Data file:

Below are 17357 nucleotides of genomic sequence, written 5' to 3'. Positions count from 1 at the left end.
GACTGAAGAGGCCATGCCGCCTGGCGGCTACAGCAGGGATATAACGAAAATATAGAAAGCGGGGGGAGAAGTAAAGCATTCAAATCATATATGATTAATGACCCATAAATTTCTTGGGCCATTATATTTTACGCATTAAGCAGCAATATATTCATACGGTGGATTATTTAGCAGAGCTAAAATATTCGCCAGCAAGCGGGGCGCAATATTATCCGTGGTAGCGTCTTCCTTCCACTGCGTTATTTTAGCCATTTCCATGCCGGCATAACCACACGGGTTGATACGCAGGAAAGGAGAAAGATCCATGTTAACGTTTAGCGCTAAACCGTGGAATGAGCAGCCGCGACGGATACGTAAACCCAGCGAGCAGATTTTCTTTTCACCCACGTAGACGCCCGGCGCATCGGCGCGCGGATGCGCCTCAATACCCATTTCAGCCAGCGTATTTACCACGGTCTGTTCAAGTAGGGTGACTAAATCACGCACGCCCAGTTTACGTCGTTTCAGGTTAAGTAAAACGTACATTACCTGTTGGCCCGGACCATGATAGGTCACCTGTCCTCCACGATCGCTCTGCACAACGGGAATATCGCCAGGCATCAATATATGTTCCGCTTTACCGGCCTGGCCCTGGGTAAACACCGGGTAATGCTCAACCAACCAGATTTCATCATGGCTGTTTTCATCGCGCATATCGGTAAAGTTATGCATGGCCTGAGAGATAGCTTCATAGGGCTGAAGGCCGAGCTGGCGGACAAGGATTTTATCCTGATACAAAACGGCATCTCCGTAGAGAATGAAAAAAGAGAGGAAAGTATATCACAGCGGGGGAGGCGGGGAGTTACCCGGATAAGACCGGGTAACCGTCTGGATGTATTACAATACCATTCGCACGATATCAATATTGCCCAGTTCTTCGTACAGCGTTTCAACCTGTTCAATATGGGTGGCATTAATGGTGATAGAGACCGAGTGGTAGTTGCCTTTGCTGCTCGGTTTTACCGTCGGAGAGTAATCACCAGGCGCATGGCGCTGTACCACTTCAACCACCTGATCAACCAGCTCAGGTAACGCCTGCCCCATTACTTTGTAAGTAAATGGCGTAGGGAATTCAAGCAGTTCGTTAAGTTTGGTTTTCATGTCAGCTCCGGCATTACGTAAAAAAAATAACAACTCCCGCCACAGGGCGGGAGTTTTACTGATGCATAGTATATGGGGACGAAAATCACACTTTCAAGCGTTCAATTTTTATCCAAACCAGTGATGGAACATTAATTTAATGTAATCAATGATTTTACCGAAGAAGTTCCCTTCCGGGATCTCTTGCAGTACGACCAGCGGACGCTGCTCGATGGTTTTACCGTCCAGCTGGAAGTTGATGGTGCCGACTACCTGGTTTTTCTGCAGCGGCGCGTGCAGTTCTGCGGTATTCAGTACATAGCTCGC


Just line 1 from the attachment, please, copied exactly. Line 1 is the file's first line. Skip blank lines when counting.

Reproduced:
Below are 17357 nucleotides of genomic sequence, written 5' to 3'. Positions count from 1 at the left end.